I think we see that it was her trust in the LORD. Naomi tried to persuade her daughters-in-law to stay in Moab where it would be easier for them. Orpah went back to Moab but Ruth would not go. She said, “Your people shall be my people, and your God my God.” She knew it would be difficult but she trusted the LORD and she went back to Bethlehem.

Ruth trusted the LORD and we see the impact that it had in her life. She went to Bethlehem, she went to the field to work, she did not mull over all that had gone wrong. We also see in an amazing way in the book of Ruth that God is supremely worthy of our trust. God was working His perfect plan behind the scenes. He was working good for Israel in the coming of king David; He was working good for Ruth and Naomi in the provision of Boaz; He was working good for us in the coming of the true King, King Jesus!

We see through the book of Ruth that trusting the LORD has practical implications for living life and we also see that the LORD is worthy of our trust. Also, note first that Israel certainly did not deserve what God was providing in king David. God was working His plan of redemption out during the time of the judges, a time of great unfaithfulness for Israel. Second, Naomi and Ruth also did not deserve Boaz. Ruth was a Moabite but God graciously provided. Third, we do not deserve the abundant and eternal redemption that is in Jesus the Christ yet God was working His plan out long before we even existed. God can be trusted! God is good!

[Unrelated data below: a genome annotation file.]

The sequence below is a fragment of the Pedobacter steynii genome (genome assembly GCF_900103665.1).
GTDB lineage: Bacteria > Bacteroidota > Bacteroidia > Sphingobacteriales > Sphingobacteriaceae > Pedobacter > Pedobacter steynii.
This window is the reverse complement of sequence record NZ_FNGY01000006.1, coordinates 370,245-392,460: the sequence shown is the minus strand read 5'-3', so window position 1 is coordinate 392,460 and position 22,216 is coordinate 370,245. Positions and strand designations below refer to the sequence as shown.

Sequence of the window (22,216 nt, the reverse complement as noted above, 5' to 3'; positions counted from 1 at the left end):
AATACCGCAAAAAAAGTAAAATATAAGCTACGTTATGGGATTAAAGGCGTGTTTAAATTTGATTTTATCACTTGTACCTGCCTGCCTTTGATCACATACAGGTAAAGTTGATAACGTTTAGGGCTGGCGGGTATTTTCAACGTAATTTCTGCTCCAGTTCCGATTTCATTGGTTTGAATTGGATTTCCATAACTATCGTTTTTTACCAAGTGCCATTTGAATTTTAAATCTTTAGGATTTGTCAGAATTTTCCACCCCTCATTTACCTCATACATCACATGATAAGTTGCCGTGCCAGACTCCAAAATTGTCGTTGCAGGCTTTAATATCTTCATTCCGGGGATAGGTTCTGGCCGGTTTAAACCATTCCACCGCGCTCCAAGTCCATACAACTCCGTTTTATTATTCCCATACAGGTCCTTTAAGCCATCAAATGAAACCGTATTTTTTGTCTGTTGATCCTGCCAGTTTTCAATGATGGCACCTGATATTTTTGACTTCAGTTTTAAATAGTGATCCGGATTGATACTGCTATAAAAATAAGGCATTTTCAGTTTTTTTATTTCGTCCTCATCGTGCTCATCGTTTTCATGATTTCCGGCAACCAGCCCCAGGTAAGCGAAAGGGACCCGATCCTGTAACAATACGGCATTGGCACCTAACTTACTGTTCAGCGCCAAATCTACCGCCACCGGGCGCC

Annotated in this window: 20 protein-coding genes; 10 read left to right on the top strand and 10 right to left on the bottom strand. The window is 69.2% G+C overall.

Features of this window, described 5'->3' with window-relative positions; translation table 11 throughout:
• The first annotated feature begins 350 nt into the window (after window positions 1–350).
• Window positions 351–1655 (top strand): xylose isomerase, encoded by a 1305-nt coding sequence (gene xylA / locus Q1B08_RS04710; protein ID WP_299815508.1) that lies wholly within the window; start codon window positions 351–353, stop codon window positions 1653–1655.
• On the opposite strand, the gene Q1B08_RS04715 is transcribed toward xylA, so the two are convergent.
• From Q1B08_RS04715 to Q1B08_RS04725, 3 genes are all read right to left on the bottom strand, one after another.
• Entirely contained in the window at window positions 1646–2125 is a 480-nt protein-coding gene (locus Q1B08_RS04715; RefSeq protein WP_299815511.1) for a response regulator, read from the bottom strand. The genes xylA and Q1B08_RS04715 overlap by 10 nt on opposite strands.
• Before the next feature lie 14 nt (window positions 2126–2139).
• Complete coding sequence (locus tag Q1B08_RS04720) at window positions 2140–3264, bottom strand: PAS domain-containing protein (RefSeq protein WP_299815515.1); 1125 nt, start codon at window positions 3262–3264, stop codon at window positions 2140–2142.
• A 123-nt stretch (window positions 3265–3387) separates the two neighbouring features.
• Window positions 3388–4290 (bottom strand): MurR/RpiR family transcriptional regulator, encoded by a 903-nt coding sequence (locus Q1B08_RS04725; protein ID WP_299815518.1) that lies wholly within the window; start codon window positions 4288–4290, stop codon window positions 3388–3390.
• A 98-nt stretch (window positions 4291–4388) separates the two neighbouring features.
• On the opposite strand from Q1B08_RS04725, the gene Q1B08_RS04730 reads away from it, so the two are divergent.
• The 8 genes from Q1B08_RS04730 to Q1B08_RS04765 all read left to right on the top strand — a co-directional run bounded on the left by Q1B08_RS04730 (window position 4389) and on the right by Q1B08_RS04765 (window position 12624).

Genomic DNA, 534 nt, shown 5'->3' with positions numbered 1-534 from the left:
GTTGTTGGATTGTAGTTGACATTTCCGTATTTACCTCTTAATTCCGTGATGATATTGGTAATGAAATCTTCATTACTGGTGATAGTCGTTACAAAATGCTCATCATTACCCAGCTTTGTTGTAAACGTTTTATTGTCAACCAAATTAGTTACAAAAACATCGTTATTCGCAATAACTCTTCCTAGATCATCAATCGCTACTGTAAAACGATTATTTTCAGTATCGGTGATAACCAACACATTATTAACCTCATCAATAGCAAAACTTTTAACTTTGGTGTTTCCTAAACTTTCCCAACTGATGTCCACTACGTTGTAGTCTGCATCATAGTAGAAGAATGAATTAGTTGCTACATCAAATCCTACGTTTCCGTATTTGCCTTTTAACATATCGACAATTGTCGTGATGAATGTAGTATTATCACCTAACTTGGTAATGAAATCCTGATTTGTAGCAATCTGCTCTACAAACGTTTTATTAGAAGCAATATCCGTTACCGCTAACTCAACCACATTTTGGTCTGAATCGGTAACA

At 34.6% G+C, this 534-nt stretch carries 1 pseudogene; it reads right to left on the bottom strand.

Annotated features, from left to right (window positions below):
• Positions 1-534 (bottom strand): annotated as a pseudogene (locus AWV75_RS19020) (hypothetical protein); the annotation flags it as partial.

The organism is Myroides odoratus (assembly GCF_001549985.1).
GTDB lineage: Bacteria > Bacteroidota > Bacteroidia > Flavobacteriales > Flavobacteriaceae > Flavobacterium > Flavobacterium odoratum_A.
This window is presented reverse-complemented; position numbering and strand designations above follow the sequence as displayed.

Edward T. Welch says, “In depression, the new way of living is to believe and act on what God says rather than feel what God says. It is living by faith. To paraphrase Hebrews 11:1, ‘Faith is being certain of what we do not feel.’ In other words, when there is a debate between what your feelings say and what Scripture says, Scripture wins. Any other result and you are essentially telling God that he cannot be trusted.”[2] So, the fight of depression is the fight to go to the LORD and believe the LORD.[3]

Fight depression: be willing to die for something. We all need something for which to fight. It is in stagnant waters that disease is breed. Stagnation is not conducive to health. Rushing rivers tend to be the clearest.

Jesus said that it is when we give our life away that we truly find it (Matt. 10:39). Jesus lived to do His Father’s will (Jn. 5:19). You know why Jesus woke up in the morning, stayed up late, and worked like He did? Because He lived for one thing, to accomplish all that His Father had given Him to do. When we, likewise, live for God in all we do we have motivation in all of life. We have a cure for depression.